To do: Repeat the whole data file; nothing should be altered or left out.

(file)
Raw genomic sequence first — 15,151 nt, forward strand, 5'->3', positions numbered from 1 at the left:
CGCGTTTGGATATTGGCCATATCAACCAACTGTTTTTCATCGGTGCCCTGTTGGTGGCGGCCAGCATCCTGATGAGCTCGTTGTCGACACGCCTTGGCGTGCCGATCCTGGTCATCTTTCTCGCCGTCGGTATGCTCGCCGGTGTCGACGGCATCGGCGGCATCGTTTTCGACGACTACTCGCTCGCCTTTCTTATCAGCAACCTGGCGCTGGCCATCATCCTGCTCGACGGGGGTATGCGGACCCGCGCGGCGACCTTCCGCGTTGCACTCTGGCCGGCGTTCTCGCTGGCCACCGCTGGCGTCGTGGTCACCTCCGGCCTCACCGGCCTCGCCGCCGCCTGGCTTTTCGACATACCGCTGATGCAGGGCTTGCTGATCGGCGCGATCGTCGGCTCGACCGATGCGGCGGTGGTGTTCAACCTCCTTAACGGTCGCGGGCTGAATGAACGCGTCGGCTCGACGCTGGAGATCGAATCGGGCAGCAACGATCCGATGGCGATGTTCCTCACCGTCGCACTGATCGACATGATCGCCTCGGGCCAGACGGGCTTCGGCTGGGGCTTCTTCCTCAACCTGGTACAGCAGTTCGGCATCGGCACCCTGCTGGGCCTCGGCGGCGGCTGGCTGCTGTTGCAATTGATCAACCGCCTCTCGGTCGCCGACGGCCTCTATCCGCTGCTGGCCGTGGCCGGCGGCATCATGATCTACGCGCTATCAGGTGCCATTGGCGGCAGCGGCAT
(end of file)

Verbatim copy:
Raw genomic sequence first — 15,151 nt, forward strand, 5'->3', positions numbered from 1 at the left:
CGCGTTTGGATATTGGCCATATCAACCAACTGTTTTTCATCGGTGCCCTGTTGGTGGCGGCCAGCATCCTGATGAGCTCGTTGTCGACACGCCTTGGCGTGCCGATCCTGGTCATCTTTCTCGCCGTCGGTATGCTCGCCGGTGTCGACGGCATCGGCGGCATCGTTTTCGACGACTACTCGCTCGCCTTTCTTATCAGCAACCTGGCGCTGGCCATCATCCTGCTCGACGGGGGTATGCGGACCCGCGCGGCGACCTTCCGCGTTGCACTCTGGCCGGCGTTCTCGCTGGCCACCGCTGGCGTCGTGGTCACCTCCGGCCTCACCGGCCTCGCCGCCGCCTGGCTTTTCGACATACCGCTGATGCAGGGCTTGCTGATCGGCGCGATCGTCGGCTCGACCGATGCGGCGGTGGTGTTCAACCTCCTTAACGGTCGCGGGCTGAATGAACGCGTCGGCTCGACGCTGGAGATCGAATCGGGCAGCAACGATCCGATGGCGATGTTCCTCACCGTCGCACTGATCGACATGATCGCCTCGGGCCAGACGGGCTTCGGCTGGGGCTTCTTCCTCAACCTGGTACAGCAGTTCGGCATCGGCACCCTGCTGGGCCTCGGCGGCGGCTGGCTGCTGTTGCAATTGATCAACCGCCTCTCGGTCGCCGACGGCCTCTATCCGCTGCTGGCCGTGGCCGGCGGCATCATGATCTACGCGCTATCAGGTGCCATTGGCGGCAGCGGCAT